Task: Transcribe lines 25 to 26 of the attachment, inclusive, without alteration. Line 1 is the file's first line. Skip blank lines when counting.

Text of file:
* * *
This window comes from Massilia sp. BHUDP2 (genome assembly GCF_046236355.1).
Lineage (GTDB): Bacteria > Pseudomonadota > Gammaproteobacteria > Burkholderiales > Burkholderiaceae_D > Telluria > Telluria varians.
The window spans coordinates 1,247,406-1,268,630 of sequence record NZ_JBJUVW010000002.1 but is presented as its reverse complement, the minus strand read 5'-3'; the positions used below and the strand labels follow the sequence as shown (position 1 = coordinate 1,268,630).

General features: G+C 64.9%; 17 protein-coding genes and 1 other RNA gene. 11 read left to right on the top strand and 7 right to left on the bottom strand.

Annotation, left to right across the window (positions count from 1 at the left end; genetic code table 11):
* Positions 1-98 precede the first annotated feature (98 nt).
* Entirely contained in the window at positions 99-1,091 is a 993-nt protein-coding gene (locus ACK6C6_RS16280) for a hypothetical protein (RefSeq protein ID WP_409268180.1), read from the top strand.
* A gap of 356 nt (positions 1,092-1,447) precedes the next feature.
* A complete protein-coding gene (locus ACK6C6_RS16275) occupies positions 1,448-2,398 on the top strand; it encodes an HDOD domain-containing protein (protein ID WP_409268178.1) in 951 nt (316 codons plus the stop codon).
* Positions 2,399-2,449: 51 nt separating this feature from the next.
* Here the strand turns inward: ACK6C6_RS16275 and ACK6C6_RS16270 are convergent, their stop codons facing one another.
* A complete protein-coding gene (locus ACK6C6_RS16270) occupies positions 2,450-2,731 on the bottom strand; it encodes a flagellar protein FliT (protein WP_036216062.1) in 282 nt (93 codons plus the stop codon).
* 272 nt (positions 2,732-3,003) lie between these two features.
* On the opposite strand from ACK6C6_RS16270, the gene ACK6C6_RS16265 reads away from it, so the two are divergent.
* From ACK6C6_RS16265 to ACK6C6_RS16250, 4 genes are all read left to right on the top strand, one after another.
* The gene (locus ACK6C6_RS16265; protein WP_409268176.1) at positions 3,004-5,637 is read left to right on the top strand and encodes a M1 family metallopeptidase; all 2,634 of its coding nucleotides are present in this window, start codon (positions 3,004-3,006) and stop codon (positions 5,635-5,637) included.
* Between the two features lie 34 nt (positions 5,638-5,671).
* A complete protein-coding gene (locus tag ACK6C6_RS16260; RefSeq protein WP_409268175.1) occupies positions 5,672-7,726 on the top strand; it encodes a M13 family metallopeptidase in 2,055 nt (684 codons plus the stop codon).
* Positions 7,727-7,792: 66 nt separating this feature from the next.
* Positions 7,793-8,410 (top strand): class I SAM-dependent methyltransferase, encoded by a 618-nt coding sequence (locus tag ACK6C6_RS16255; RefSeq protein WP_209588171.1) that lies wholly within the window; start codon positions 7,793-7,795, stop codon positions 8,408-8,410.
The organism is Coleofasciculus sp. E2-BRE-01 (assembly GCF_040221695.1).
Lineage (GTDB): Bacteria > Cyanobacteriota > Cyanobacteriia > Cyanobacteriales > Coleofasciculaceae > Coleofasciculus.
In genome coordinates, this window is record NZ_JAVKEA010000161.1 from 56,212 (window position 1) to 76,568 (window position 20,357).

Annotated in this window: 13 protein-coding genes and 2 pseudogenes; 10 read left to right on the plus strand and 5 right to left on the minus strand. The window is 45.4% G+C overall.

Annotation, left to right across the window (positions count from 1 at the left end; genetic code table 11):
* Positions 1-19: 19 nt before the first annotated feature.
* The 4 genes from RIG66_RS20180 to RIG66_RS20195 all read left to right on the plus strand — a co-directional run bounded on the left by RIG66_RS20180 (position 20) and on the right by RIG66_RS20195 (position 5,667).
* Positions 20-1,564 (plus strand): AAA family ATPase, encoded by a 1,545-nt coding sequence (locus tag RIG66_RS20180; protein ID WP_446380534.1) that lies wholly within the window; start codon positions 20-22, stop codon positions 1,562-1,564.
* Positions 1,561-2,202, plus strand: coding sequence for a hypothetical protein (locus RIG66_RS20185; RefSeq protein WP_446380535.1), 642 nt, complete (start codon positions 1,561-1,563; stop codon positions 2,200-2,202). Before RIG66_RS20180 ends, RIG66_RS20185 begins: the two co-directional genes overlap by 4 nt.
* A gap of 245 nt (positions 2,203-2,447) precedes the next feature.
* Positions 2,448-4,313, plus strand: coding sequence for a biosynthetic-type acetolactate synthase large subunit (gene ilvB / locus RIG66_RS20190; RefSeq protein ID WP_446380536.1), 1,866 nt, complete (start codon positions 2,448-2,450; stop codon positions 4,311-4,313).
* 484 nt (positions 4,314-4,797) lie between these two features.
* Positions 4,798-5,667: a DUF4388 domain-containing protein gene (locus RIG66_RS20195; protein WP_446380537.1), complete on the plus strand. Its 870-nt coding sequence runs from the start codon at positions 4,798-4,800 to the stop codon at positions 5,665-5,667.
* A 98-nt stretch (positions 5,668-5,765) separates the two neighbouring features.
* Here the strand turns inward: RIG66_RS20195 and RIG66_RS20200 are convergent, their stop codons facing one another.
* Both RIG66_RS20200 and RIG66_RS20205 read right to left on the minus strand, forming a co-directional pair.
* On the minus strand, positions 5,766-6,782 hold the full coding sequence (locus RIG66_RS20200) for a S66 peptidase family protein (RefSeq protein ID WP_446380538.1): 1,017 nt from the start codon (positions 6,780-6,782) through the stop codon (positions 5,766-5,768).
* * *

Annotation, left to right across the window (positions count from 1 at the left end; genetic code table 11):
* Positions 1-19: 19 nt before the first annotated feature.